Presentation Feedback That Isn’t

It happens a lot. I watch someone, often a woman, absolutely nail a presentation by doing something a bit different from the norm, something that really works for her. Immediately afterward, the speaker is besieged by people (often women) doing one of two things: either hawking business or offering correction, to restore their own comfort.

I’ve seen this so often that I, too, now flock to the front of the room after a woman finishes speaking. I do this so that I can observe the group behavior and offer something more helpful than crushing criticism.

Here are some examples of what I see and hear, followed by a suggested hack on how to deal with it. Remember: An unsolicited opinion is none of your business, unless it’s one that makes you better.

Hawking Business

One woman was the first to reach a speaker who had just stepped off the stage. “Hey, I just want to be helpful” she began. “Good presentation, but you should not wear sleeveless dresses. When you raise your arm I can see your arm flap.” This woman, we soon learned, was a personal trainer.

At another event, I watched a woman speak about the origin of her company. She told a powerful story without going super deep, emotionally, because this style was both comfortable for her and contextually appropriate.

After she finished, a woman approached and said “You need to go deep. You have to have more emotion attached to your presentation.” Then she passed the speaker a business card and said “I teach storytelling.”

Do not hire someone who chums for business after your presentation. Their advice does not come from a sincere or solid place. There’s something missing, and amiss, with someone who would knock you down a peg in order to create potential earnings. Don’t let it mess with you. Don’t let it get in.

Instead, get your feedback from trusted folks whom you ask to help you. Their feedback will be more pure.

Self Comfort Through Correction

About 15 years ago, I shared my #metoo story in a room full of women. We had no hashtag for it back then, and I shared my story because another woman had shared hers: I did not want her to be alone. I wanted every woman there to know we were in a place in which we could talk about this.

I was absolutely shaking when I finished, flooded with adrenaline. The woman who organized the event took me into a side room and read me the riot act. “You were not hired to do this!” she said. “You could have triggered someone. That was inappropriate. It makes us look like we don’t know what we’re doing.” She “felt so uncomfortable the whole time.” I felt compassion for the pain my story created for her. It also took me more than a year to deal with her reaction, which made me question my openness about my #metoo experiences.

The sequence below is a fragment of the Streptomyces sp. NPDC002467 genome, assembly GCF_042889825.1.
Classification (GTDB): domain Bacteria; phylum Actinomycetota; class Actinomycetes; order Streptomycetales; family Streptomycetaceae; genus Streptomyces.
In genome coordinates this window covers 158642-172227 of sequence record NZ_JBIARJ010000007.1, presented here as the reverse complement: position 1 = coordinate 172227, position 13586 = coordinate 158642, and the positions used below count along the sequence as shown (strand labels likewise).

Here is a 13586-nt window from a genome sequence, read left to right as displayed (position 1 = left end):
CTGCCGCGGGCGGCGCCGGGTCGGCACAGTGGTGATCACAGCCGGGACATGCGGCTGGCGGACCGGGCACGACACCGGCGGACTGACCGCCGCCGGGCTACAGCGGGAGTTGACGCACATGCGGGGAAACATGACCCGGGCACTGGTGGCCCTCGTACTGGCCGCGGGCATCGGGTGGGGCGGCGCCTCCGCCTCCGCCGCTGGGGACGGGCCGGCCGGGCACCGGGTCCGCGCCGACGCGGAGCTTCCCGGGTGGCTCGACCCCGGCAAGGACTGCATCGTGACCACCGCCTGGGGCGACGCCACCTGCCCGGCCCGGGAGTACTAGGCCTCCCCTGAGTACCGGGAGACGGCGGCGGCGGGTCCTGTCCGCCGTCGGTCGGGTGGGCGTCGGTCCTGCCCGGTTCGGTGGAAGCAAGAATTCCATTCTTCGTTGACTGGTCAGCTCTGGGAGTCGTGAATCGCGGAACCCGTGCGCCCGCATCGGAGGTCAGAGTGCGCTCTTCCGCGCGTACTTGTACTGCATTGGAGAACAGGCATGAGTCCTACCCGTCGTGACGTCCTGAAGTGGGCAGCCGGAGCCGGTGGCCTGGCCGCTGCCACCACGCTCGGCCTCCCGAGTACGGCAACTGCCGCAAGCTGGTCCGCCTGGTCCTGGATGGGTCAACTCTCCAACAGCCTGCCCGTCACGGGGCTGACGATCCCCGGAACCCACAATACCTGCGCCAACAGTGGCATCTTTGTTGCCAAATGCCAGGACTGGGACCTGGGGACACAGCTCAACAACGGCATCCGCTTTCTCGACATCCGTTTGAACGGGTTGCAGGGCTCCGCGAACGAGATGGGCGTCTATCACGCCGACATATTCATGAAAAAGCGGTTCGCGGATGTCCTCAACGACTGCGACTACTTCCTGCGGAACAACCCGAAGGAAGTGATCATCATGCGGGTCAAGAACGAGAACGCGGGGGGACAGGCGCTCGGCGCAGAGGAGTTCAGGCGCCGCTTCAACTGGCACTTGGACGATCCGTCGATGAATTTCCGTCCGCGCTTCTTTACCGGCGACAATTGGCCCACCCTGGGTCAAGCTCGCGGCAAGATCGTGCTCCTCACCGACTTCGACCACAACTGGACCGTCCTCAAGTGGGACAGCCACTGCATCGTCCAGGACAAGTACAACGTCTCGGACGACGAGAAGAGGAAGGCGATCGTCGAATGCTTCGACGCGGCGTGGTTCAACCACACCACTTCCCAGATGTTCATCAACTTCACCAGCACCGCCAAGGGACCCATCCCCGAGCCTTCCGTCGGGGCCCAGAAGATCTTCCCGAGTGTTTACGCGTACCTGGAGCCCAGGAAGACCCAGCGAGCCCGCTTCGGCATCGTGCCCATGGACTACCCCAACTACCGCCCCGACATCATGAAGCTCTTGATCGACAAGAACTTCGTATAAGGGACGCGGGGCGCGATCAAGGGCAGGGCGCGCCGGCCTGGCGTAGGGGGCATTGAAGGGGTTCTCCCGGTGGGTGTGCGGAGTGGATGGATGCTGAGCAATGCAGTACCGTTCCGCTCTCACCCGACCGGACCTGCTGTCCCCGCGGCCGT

Many of us are not comfortable with discomfort. When some folks feel uncomfortable, they get corrective. “Can I give you some feedback?” can be code for “I am uncomfortable, and I don’t like the fact that your story made me uncomfortable.” The more honest and real your presentation, the more likely this is to happen.

Unsolicited advice is often based on fragility. People listen to your story, experience some discomfort, and then soothe themselves by taking it out on you, literally. Other folks issue corrections in an attempt to gain power or superiority over you, the speaker, and your voice.

Be careful who you listen to. Advice after a presentation often is not genuine, and correction usually does not make us better.

You may be thinking, “Hey, I give feedback to make people better.” That may be your intention, yet unsolicited feedback is rarely helpful or clear enough to create behavior change. If someone asks you for feedback, okay, cool, that’s different. If we truly want people to get better at public speaking, we have to understand and work with the biochemistry involved in it: adrenaline, dopamine.

What did you do right?

This is one, small practice that can transform the outcomes of your presentations. To improve your speaking behavior, answer this question immediately afterward: “What did I just do great that I want to repeat?”

Build on what you did well with dopamine, because that makes you better. Correction does not. Notice, for example, what made the audience listen, connect, nod, perk up, or smile, and do more of that next time. Recall the things you said that got reactions from your listeners, and write them down. You can recollect and note so much “did it right” data that will make the next presentation better.

Why does this work? Because it shows that audiences forgive tiny missteps when your strong points make them feel something. And, over time, it makes you realize that perfect, isn’t. Stories too perfectly and artfully told aren’t messy enough to be believed and can feel fake.

When you’re in an audience, go up and tell the speaker one specific thing you liked about their presentation. That person crawled on their belly across glass to be able to get up and share their story, and we all want to know that our stories matter. Tell them just one thing you liked.

I’ll start.

I am so grateful for anyone who believes in something so deeply that they are willing to stand on a stage and give to an audience. You make our world a better place. Thank you.

Your turn. What did you do right in your last presentation? What should you repeat?

Behavior change company. Before you can change a mind, sell a product or save the world, you must be heard.

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